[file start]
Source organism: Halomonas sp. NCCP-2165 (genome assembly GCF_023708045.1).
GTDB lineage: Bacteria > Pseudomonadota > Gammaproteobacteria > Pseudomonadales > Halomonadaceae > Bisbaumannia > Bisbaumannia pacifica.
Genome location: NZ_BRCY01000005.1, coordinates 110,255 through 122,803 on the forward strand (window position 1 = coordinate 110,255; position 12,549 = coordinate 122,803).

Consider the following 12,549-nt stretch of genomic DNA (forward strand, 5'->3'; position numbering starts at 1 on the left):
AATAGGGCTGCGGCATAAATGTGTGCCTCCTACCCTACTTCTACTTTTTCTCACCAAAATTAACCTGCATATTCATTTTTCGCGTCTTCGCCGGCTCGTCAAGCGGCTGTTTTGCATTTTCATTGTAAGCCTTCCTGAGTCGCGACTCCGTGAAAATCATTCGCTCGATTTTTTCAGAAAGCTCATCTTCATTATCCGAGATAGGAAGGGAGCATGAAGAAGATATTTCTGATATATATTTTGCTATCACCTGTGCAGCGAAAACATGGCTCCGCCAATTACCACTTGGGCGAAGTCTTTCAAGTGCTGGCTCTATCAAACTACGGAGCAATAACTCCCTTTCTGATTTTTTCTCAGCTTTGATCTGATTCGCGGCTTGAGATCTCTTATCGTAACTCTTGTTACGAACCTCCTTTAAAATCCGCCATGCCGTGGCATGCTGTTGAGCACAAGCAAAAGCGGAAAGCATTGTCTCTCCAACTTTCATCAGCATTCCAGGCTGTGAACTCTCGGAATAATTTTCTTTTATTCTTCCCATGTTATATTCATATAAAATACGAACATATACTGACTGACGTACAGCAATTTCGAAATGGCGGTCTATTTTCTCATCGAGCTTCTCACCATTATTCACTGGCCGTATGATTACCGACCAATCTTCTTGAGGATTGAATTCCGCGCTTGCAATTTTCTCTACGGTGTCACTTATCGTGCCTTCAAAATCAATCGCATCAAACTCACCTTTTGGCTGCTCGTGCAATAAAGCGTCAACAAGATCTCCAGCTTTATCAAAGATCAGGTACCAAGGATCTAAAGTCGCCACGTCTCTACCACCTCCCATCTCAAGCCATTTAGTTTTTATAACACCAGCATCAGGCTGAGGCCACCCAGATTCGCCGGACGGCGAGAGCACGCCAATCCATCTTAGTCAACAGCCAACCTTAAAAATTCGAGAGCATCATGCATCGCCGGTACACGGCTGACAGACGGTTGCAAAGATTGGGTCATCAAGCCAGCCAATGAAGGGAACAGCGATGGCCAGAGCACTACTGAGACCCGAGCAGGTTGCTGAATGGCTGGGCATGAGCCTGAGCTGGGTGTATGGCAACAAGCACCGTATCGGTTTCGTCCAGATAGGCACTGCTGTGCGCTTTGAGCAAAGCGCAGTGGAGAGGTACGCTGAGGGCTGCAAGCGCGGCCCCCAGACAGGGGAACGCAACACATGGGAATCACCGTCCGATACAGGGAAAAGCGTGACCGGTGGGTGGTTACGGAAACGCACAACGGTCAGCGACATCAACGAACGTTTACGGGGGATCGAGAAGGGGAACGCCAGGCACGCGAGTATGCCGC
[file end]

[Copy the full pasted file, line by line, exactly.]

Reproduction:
Source organism: Halomonas sp. NCCP-2165 (genome assembly GCF_023708045.1).
GTDB lineage: Bacteria > Pseudomonadota > Gammaproteobacteria > Pseudomonadales > Halomonadaceae > Bisbaumannia > Bisbaumannia pacifica.
Genome location: NZ_BRCY01000005.1, coordinates 110,255 through 122,803 on the forward strand (window position 1 = coordinate 110,255; position 12,549 = coordinate 122,803).

Consider the following 12,549-nt stretch of genomic DNA (forward strand, 5'->3'; position numbering starts at 1 on the left):
AATAGGGCTGCGGCATAAATGTGTGCCTCCTACCCTACTTCTACTTTTTCTCACCAAAATTAACCTGCATATTCATTTTTCGCGTCTTCGCCGGCTCGTCAAGCGGCTGTTTTGCATTTTCATTGTAAGCCTTCCTGAGTCGCGACTCCGTGAAAATCATTCGCTCGATTTTTTCAGAAAGCTCATCTTCATTATCCGAGATAGGAAGGGAGCATGAAGAAGATATTTCTGATATATATTTTGCTATCACCTGTGCAGCGAAAACATGGCTCCGCCAATTACCACTTGGGCGAAGTCTTTCAAGTGCTGGCTCTATCAAACTACGGAGCAATAACTCCCTTTCTGATTTTTTCTCAGCTTTGATCTGATTCGCGGCTTGAGATCTCTTATCGTAACTCTTGTTACGAACCTCCTTTAAAATCCGCCATGCCGTGGCATGCTGTTGAGCACAAGCAAAAGCGGAAAGCATTGTCTCTCCAACTTTCATCAGCATTCCAGGCTGTGAACTCTCGGAATAATTTTCTTTTATTCTTCCCATGTTATATTCATATAAAATACGAACATATACTGACTGACGTACAGCAATTTCGAAATGGCGGTCTATTTTCTCATCGAGCTTCTCACCATTATTCACTGGCCGTATGATTACCGACCAATCTTCTTGAGGATTGAATTCCGCGCTTGCAATTTTCTCTACGGTGTCACTTATCGTGCCTTCAAAATCAATCGCATCAAACTCACCTTTTGGCTGCTCGTGCAATAAAGCGTCAACAAGATCTCCAGCTTTATCAAAGATCAGGTACCAAGGATCTAAAGTCGCCACGTCTCTACCACCTCCCATCTCAAGCCATTTAGTTTTTATAACACCAGCATCAGGCTGAGGCCACCCAGATTCGCCGGACGGCGAGAGCACGCCAATCCATCTTAGTCAACAGCCAACCTTAAAAATTCGAGAGCATCATGCATCGCCGGTACACGGCTGACAGACGGTTGCAAAGATTGGGTCATCAAGCCAGCCAATGAAGGGAACAGCGATGGCCAGAGCACTACTGAGACCCGAGCAGGTTGCTGAATGGCTGGGCATGAGCCTGAGCTGGGTGTATGGCAACAAGCACCGTATCGGTTTCGTCCAGATAGGCACTGCTGTGCGCTTTGAGCAAAGCGCAGTGGAGAGGTACGCTGAGGGCTGCAAGCGCGGCCCCCAGACAGGGGAACGCAACACATGGGAATCACCGTCCGATACAGGGAAAAGCGTGACCGGTGGGTGGTTACGGAAACGCACAACGGTCAGCGACATCAACGAACGTTTACGGGGGATCGAGAAGGGGAACGCCAGGCACGCGAGTATGCCGC